5th. But if "forever," or, "forever and ever," is used to express endless duration, why speak of a period beyond this? Thus in the Septuagint version of the Old Testament, other words are joined with it, which effectually restrict its meaning. Thus, Exod. 15: 18. The Lord shall reign forever and ever and further. Dan. 12: 3. They shall shine as the stars for ever and further. Mic. 4: 5. We will walk in the name of the Lord our God forever, and beyond it. See Unitarian Miscel. vol. ii. p. 33. The translators of this version seem to have thought, that there was a period beyond forever, and forever and ever. beyon

I am aware, that to all this it will be objected— "Does not David say, Psalm 90: 2. even from everlasting to everlasting thou art God,' and does not this express the endless existence of God, both as to past and future? Is it not the same as if he had said, 'thou art from infinite duration that is past to infinite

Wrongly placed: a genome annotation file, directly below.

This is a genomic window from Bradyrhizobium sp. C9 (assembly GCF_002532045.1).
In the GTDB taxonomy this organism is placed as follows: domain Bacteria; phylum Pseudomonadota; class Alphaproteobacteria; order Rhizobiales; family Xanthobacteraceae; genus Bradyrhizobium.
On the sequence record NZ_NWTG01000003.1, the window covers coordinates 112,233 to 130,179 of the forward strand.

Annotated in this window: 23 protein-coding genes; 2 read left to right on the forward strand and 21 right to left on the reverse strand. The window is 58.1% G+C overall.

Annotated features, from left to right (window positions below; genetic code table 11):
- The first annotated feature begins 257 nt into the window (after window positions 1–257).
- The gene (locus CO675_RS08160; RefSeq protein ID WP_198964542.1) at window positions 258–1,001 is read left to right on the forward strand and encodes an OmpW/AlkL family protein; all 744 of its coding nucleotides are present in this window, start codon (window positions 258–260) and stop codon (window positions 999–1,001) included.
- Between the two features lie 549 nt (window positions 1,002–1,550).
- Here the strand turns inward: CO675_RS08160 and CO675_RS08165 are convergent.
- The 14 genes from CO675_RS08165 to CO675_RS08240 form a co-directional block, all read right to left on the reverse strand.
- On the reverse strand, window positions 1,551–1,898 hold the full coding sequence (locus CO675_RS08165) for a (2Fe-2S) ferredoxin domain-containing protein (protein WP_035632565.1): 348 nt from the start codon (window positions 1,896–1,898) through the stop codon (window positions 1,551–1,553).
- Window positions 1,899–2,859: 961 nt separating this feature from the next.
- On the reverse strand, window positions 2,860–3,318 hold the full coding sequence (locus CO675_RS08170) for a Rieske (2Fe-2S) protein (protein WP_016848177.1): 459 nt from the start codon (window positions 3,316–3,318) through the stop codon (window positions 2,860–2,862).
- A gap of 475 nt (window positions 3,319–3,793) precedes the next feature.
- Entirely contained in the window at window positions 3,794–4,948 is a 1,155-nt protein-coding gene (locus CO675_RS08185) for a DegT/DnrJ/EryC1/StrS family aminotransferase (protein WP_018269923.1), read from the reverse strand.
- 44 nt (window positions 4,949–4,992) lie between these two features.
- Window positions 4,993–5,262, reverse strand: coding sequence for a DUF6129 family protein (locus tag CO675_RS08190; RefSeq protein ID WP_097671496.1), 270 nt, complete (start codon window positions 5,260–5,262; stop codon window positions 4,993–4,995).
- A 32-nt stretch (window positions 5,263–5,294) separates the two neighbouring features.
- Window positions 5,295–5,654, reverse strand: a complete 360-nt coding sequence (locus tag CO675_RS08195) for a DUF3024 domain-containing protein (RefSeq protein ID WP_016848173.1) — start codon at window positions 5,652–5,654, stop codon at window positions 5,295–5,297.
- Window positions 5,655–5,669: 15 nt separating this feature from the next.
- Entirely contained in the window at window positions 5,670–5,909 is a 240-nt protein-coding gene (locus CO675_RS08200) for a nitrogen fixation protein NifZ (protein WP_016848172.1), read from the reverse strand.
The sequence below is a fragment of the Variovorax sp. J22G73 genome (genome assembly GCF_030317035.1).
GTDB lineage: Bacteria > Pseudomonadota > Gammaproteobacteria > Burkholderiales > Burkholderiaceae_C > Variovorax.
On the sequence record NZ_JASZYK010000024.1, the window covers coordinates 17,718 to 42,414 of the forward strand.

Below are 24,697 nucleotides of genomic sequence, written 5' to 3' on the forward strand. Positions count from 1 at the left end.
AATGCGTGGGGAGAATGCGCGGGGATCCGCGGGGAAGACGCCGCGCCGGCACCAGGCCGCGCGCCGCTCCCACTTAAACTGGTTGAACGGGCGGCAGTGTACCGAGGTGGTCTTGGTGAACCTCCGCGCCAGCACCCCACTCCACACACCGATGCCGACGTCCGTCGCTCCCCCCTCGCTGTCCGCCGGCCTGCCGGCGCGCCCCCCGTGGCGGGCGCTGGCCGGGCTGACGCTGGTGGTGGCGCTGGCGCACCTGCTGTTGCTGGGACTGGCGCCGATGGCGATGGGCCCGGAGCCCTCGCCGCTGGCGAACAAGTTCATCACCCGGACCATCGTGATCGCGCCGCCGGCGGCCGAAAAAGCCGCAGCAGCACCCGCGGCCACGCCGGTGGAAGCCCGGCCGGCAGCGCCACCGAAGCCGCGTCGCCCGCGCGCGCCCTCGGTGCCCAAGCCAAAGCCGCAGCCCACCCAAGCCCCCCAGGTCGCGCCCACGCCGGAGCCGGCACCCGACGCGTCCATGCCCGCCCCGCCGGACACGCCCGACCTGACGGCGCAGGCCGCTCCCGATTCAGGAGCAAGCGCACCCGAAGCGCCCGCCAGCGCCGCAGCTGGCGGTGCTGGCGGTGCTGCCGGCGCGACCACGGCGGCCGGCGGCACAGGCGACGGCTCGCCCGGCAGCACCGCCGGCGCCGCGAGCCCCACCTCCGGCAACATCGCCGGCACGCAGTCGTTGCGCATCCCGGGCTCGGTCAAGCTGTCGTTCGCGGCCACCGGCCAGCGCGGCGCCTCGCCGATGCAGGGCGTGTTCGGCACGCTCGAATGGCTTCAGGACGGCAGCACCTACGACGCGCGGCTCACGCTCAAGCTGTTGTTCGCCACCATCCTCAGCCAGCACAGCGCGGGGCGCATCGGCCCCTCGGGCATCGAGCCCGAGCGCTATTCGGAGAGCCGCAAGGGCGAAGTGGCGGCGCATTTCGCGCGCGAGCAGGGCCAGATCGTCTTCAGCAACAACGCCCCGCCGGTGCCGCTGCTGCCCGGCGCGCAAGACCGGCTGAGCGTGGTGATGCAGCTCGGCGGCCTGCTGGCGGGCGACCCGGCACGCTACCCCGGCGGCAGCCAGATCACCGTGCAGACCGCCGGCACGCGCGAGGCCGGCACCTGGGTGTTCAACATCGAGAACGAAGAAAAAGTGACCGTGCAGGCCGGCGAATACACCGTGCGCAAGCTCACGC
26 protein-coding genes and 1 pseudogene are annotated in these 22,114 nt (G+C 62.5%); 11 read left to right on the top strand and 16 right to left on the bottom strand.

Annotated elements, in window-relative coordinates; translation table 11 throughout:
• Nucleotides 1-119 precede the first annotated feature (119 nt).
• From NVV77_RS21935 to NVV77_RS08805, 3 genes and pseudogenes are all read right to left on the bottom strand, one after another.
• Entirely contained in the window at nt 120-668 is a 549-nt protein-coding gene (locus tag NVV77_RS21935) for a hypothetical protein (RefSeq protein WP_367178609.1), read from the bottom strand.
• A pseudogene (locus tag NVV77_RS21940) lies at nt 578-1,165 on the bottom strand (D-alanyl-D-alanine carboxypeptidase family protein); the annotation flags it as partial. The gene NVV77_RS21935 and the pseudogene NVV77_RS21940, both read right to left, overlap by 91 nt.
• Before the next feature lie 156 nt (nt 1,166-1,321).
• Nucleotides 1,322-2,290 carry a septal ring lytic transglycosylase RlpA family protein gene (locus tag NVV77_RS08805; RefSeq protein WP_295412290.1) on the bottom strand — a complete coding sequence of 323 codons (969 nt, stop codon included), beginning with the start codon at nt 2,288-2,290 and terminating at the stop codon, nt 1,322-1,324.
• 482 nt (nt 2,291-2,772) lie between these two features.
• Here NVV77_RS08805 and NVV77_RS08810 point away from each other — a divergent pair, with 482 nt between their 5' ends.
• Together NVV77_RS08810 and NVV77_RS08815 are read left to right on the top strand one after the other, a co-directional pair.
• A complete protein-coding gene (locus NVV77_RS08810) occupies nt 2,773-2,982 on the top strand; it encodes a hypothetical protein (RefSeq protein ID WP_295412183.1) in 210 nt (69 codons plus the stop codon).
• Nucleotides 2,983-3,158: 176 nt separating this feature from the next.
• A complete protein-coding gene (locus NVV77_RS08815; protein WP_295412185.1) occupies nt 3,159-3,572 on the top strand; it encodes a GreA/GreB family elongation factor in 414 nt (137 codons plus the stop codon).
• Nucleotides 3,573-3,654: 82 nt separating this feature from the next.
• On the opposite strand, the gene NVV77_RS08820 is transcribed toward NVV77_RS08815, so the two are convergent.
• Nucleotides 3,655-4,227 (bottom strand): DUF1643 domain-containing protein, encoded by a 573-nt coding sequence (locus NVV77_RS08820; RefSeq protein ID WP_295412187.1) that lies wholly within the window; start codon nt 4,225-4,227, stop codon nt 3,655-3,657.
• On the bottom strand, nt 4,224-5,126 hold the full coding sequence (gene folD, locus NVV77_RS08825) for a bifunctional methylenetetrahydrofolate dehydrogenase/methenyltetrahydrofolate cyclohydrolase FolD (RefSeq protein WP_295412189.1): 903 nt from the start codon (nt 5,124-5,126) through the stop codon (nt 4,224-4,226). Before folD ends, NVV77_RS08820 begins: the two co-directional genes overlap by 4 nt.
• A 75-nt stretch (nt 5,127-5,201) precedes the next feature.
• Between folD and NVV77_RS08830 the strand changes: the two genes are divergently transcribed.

duration to come?" " Plausible as this appears, when these words of David are attended to, they rather go to confirm the views which have been advanced. Hallet, in his Notes, vol. i. p. 75, 76. thus writes: "Psalm 41: 13. Blessed be the Lord God of Israel from everlasting, and to everlasting! amen, and amen.' I am apt to think, that many English readers suppose, that the words from everlasting, signified a duration that was past in the days of the psalmist. But, on second thoughts, the English reader will perceive that this cannot possibly be. The psalmist here expresses his desire that God may be blessed. But it is impossible to desire, that God may be blessed heretofore. To say, blessed be God in past ages, would be as ridiculous as the advice a late divine has given Christians, to pray that the one catholic church may be built upon the foundation of apostles and prophets, Jesus Christ himself being the chief corner stone. The text then must be rendered, blessed be the Lord God of Israel from age to age! i.e. from this time forth, throughout all ages. Every one will allow, that the Hebrew word olam, here rendered everlasting, does frequently signify an age, or generation. Nor will any one object to this interpretation of the word and, from everlasting and to everlasting; as if this would hinder us from rendering the expression, from age to age; when he shall consider that the word and, in such like expressions is redundant or superfluous in our language, whatever grace it adds to the Hebrew phrase. Thus the Hebrew expression, 2 Chron. 9: 26. is literally to be rendered, from the river and unto the land of the Philistines. Our translators have rendered the Hebrew particle by even; from the river even unto the land of the Philistines.' It would have been as well if they had dropt it quite, and had said, 'from the river to the land of the Philistines.' See also 2 Chron.